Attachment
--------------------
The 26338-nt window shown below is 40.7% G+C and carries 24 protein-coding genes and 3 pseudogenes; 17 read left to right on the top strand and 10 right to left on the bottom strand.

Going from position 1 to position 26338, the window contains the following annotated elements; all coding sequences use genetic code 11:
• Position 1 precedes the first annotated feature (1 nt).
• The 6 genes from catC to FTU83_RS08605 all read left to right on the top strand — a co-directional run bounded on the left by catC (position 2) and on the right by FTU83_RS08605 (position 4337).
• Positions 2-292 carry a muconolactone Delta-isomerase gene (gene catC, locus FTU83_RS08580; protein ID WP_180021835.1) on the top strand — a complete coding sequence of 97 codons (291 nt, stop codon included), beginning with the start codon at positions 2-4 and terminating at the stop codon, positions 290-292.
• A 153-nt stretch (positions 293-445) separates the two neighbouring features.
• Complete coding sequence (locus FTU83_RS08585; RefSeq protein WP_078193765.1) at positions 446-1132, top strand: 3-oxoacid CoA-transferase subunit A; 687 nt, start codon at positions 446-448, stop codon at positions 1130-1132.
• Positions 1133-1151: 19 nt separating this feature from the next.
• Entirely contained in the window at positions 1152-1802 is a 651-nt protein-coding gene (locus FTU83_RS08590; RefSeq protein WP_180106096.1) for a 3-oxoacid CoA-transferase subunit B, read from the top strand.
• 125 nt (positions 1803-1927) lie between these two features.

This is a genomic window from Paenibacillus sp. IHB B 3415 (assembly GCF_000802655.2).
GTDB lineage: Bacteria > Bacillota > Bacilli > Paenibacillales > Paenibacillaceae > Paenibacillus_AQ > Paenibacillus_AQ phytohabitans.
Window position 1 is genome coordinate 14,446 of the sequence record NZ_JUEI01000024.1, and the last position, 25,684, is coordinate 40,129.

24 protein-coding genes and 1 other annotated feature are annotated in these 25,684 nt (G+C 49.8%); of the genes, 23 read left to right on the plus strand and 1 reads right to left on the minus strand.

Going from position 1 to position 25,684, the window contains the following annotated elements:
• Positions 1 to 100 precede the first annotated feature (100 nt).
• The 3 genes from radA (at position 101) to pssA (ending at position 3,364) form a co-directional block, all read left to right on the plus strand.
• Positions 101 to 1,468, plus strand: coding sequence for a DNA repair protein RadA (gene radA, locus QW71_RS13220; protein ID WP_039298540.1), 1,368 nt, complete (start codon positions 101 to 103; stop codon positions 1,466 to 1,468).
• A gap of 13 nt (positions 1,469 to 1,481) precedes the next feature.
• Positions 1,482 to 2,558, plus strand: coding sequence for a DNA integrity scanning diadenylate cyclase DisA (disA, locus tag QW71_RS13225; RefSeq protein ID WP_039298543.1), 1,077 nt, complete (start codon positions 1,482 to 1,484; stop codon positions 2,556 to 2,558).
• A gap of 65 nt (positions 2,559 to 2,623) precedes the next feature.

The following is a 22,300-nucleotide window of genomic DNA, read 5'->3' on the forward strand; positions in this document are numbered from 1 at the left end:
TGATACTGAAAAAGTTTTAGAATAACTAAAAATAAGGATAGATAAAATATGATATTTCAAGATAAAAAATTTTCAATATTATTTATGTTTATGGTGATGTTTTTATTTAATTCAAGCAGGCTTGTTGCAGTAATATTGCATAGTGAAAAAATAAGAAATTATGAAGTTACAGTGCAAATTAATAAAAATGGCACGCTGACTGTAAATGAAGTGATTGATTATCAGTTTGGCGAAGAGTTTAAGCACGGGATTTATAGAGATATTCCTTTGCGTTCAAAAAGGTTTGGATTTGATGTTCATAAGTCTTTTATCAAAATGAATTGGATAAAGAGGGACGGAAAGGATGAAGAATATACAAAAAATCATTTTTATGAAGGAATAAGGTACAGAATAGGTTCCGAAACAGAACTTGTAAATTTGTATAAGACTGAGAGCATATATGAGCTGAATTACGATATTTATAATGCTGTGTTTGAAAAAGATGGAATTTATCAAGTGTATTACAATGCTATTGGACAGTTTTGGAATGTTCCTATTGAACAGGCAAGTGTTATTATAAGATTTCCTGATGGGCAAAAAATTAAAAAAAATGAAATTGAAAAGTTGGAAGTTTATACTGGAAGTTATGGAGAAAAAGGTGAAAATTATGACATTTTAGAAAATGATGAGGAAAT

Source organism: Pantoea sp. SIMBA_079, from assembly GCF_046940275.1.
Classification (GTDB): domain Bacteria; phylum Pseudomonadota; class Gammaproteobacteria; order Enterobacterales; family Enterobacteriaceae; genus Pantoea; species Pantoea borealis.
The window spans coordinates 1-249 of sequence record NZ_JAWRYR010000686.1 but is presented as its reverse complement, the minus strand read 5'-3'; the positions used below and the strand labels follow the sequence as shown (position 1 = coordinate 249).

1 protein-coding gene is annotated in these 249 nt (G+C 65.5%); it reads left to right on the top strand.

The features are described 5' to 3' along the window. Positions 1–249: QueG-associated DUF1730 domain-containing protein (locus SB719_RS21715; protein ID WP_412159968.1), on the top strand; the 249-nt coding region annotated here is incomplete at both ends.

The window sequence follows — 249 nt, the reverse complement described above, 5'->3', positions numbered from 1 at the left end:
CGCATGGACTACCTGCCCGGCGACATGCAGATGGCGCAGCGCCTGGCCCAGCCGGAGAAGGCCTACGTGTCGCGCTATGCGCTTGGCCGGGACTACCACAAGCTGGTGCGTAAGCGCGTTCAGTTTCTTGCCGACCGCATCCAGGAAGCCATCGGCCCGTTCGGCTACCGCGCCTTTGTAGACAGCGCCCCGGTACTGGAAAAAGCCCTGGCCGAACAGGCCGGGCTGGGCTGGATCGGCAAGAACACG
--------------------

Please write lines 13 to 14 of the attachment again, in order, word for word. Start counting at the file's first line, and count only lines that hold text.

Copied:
Window position 1 is genome coordinate 14,446 of the sequence record NZ_JUEI01000024.1, and the last position, 25,684, is coordinate 40,129.

24 protein-coding genes and 1 other annotated feature are annotated in these 25,684 nt (G+C 49.8%); of the genes, 23 read left to right on the plus strand and 1 reads right to left on the minus strand.